The Jewish community reached in Pitigliano the 10% of the population. As a result, the town was known as the “Little Jerusalem”. The relationship between the gentiles and the Jewish minority was fine and really advantageous for each other. The Jewish brought to the area some important cultural and social advances, like the Jewish University of Pitigliano, as well as their contribution in the economy and the development of the town.
Owing to the Jewish massacres and deportations during the WWII, nowadays only a few Jews remain in the town, though a good number of them were saved or tried to be save by the people of Pitigliano and the one of the contiguous villages, when Italy was occupied by the German Army, risking their lives hiding and helping them to escape from the Nazis.
Pitigliano accurately preserves the main Jewish monuments. Most of them have been reconstructed, like the Synagogue, the Kosher oven (known as the “Forno di Asimo”) and the Jewish Cemetery, in order to give them back the serene appearance they had for centuries.
Furthermore than by its wonderful ambience, the winding medieval streets, the peculiar perched houses and monuments, Pitigliano is celebrated by its delicious gastronomy and the “Bianco di Pitigliano”, one of the most renowned white wines produced in the Maremma territory.
What to visit in Pitigliano:
- The Orsini Castle. The impressive fortress stands at the entrance of the old citadel close to a superb medieval aqueduct.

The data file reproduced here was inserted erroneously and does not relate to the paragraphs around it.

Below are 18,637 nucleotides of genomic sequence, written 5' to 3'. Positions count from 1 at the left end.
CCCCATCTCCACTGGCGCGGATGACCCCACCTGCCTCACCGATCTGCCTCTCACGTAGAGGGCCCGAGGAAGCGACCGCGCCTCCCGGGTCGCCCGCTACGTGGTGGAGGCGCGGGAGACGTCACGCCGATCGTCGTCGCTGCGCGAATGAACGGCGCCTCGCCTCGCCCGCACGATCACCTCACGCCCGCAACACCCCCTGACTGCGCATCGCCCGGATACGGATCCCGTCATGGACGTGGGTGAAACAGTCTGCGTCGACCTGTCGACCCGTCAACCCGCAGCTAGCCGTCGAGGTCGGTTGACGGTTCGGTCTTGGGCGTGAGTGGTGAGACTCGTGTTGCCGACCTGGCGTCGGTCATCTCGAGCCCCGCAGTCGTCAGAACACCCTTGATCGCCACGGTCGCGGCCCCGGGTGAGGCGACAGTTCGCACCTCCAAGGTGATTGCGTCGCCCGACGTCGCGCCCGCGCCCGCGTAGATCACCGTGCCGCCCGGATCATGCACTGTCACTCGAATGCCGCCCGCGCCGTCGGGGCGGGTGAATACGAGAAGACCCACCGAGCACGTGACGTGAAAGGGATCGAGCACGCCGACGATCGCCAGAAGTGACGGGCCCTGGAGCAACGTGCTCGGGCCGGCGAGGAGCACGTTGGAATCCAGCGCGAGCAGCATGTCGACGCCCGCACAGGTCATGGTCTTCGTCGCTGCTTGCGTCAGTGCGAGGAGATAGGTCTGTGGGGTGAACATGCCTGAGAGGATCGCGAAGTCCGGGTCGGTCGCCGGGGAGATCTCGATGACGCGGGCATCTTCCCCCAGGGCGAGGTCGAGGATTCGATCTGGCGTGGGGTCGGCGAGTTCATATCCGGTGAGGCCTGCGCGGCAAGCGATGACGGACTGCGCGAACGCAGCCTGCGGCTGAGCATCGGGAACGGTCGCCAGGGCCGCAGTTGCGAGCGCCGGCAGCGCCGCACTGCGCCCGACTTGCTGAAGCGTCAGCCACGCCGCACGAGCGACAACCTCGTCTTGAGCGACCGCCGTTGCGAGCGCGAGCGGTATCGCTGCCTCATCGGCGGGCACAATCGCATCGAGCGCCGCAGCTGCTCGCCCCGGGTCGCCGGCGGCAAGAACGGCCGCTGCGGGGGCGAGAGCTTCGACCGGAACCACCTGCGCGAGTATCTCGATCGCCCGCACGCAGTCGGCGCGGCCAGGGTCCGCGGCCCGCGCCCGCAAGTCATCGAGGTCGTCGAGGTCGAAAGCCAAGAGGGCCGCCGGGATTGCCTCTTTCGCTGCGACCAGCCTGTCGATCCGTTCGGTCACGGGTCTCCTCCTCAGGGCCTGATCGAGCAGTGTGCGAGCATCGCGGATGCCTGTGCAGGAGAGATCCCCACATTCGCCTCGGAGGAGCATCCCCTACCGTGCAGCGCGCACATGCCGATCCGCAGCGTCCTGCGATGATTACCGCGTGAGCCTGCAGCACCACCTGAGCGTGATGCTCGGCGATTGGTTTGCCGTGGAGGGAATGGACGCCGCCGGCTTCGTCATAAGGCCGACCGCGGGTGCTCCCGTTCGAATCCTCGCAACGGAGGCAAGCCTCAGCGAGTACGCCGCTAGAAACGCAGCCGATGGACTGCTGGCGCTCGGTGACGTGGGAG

- The Archaeological Museum. It is hosted in the Orsini Castle and preserves a good collection of Etruscan findings.
- Vie Cave. All the area of Pitigliano is surrounded by old paths with walls more than 10 metres from top to bottom excavated into the enormous tuff rock by the Etruscan. They run down from the outside of the town to the valleys below and have been used for centuries as lines of communication. The most impressive of them probably is Via Cava of San Giuseppe, which runs from Pitigliano to Sovana.
- The Jewish Ghetto. It is located in the old town, passing the tunnel on Via Zuccarelli. The ancient Jewish quarter hosts a gorgeous Synagogue, a museum of Jewish culture, and old bakery, a kosher butcher’s and different characteristic workshops.
- The Duomo. The Cathedral, devoted to St. Paul and St.Peter, is located in Piazza San Gregorio. It was built in the early 15th century and preserves the original huge Romanesque bell tower, while the façade was later rebuilt into Baroque style. The interior houses two splendid altarpieces painted by the famous Rococo artist, Francesco Zuccarelli (Pitigliano, 1702- Florence, 1788) as well as other fine artworks.
- Where to eat:
- Osteria “Il Tufo Allegro” (Vicolo della Costituzione, 2): A beautiful resturant built in the volcanic rock. The ambience of the lower floor is really fabulous. The restaurant is suggested by the “Michelin” and the “Gambero Rosso” food guides. The cuisine, great and refined, is based on the best recipes of the Maremma. Wine cellar is excellent.
A full meal, home wine included, is about 40/50 € per person.